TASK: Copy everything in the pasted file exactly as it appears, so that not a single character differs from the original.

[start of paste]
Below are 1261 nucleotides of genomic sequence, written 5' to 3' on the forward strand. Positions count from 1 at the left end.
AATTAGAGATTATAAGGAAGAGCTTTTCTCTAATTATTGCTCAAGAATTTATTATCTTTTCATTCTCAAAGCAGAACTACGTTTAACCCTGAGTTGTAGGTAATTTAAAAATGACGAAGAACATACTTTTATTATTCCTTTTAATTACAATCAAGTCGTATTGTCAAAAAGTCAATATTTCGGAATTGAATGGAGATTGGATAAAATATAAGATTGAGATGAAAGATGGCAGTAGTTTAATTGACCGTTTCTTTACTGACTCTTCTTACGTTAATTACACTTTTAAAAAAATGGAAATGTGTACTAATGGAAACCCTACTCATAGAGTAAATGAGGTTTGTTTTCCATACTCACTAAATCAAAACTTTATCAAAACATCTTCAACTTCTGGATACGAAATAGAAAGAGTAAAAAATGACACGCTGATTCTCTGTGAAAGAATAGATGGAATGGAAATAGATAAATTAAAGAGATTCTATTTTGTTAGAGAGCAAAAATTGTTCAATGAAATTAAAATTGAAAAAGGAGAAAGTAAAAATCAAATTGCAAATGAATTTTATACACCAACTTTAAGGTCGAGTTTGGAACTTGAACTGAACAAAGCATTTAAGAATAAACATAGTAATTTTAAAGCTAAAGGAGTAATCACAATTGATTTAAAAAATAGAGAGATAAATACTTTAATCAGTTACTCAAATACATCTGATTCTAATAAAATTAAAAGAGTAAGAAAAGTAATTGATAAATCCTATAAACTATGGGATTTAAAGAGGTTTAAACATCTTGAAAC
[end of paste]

Below are 1261 nucleotides of genomic sequence, written 5' to 3' on the forward strand. Positions count from 1 at the left end.
AATTAGAGATTATAAGGAAGAGCTTTTCTCTAATTATTGCTCAAGAATTTATTATCTTTTCATTCTCAAAGCAGAACTACGTTTAACCCTGAGTTGTAGGTAATTTAAAAATGACGAAGAACATACTTTTATTATTCCTTTTAATTACAATCAAGTCGTATTGTCAAAAAGTCAATATTTCGGAATTGAATGGAGATTGGATAAAATATAAGATTGAGATGAAAGATGGCAGTAGTTTAATTGACCGTTTCTTTACTGACTCTTCTTACGTTAATTACACTTTTAAAAAAATGGAAATGTGTACTAATGGAAACCCTACTCATAGAGTAAATGAGGTTTGTTTTCCATACTCACTAAATCAAAACTTTATCAAAACATCTTCAACTTCTGGATACGAAATAGAAAGAGTAAAAAATGACACGCTGATTCTCTGTGAAAGAATAGATGGAATGGAAATAGATAAATTAAAGAGATTCTATTTTGTTAGAGAGCAAAAATTGTTCAATGAAATTAAAATTGAAAAAGGAGAAAGTAAAAATCAAATTGCAAATGAATTTTATACACCAACTTTAAGGTCGAGTTTGGAACTTGAACTGAACAAAGCATTTAAGAATAAACATAGTAATTTTAAAGCTAAAGGAGTAATCACAATTGATTTAAAAAATAGAGAGATAAATACTTTAATCAGTTACTCAAATACATCTGATTCTAATAAAATTAAAAGAGTAAGAAAAGTAATTGATAAATCCTATAAACTATGGGATTTAAAGAGGTTTAAACATCTTGAAAC